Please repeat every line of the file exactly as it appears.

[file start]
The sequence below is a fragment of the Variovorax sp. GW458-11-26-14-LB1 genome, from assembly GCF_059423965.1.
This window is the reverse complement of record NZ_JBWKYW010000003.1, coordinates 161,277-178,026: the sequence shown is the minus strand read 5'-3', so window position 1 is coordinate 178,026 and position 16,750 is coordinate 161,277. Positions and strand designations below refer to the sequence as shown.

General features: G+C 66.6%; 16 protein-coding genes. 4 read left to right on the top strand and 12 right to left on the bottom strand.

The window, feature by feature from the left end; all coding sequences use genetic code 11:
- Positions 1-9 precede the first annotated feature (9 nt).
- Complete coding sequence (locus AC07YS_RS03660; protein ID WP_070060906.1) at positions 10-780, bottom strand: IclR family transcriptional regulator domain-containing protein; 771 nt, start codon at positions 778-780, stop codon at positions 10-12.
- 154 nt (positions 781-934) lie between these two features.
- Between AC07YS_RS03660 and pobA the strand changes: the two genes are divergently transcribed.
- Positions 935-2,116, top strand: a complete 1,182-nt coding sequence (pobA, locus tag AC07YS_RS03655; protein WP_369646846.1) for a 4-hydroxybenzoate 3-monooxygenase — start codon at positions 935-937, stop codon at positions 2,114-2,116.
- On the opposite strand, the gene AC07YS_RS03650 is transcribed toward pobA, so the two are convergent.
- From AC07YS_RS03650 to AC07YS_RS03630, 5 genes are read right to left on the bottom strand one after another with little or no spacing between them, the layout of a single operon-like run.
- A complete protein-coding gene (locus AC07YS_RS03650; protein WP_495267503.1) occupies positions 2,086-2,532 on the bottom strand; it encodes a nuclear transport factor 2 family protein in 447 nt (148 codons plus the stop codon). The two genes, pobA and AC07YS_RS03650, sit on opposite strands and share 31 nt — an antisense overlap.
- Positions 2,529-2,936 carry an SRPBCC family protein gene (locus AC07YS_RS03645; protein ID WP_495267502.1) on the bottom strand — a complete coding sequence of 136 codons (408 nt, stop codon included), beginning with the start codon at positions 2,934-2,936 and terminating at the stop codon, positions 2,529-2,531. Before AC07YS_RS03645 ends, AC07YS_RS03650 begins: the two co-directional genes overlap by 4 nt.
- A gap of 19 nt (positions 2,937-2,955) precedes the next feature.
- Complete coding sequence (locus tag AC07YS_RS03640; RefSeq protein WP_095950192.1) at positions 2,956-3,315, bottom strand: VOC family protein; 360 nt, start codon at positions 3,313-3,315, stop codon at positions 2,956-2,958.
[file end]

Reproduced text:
The sequence below is a fragment of the Variovorax sp. GW458-11-26-14-LB1 genome, from assembly GCF_059423965.1.
This window is the reverse complement of record NZ_JBWKYW010000003.1, coordinates 161,277-178,026: the sequence shown is the minus strand read 5'-3', so window position 1 is coordinate 178,026 and position 16,750 is coordinate 161,277. Positions and strand designations below refer to the sequence as shown.

General features: G+C 66.6%; 16 protein-coding genes. 4 read left to right on the top strand and 12 right to left on the bottom strand.

The window, feature by feature from the left end; all coding sequences use genetic code 11:
- Positions 1-9 precede the first annotated feature (9 nt).
- Complete coding sequence (locus AC07YS_RS03660; protein ID WP_070060906.1) at positions 10-780, bottom strand: IclR family transcriptional regulator domain-containing protein; 771 nt, start codon at positions 778-780, stop codon at positions 10-12.
- 154 nt (positions 781-934) lie between these two features.
- Between AC07YS_RS03660 and pobA the strand changes: the two genes are divergently transcribed.
- Positions 935-2,116, top strand: a complete 1,182-nt coding sequence (pobA, locus tag AC07YS_RS03655; protein WP_369646846.1) for a 4-hydroxybenzoate 3-monooxygenase — start codon at positions 935-937, stop codon at positions 2,114-2,116.
- On the opposite strand, the gene AC07YS_RS03650 is transcribed toward pobA, so the two are convergent.
- From AC07YS_RS03650 to AC07YS_RS03630, 5 genes are read right to left on the bottom strand one after another with little or no spacing between them, the layout of a single operon-like run.
- A complete protein-coding gene (locus AC07YS_RS03650; protein WP_495267503.1) occupies positions 2,086-2,532 on the bottom strand; it encodes a nuclear transport factor 2 family protein in 447 nt (148 codons plus the stop codon). The two genes, pobA and AC07YS_RS03650, sit on opposite strands and share 31 nt — an antisense overlap.
- Positions 2,529-2,936 carry an SRPBCC family protein gene (locus AC07YS_RS03645; protein ID WP_495267502.1) on the bottom strand — a complete coding sequence of 136 codons (408 nt, stop codon included), beginning with the start codon at positions 2,934-2,936 and terminating at the stop codon, positions 2,529-2,531. Before AC07YS_RS03645 ends, AC07YS_RS03650 begins: the two co-directional genes overlap by 4 nt.
- A gap of 19 nt (positions 2,937-2,955) precedes the next feature.
- Complete coding sequence (locus tag AC07YS_RS03640; RefSeq protein WP_095950192.1) at positions 2,956-3,315, bottom strand: VOC family protein; 360 nt, start codon at positions 3,313-3,315, stop codon at positions 2,956-2,958.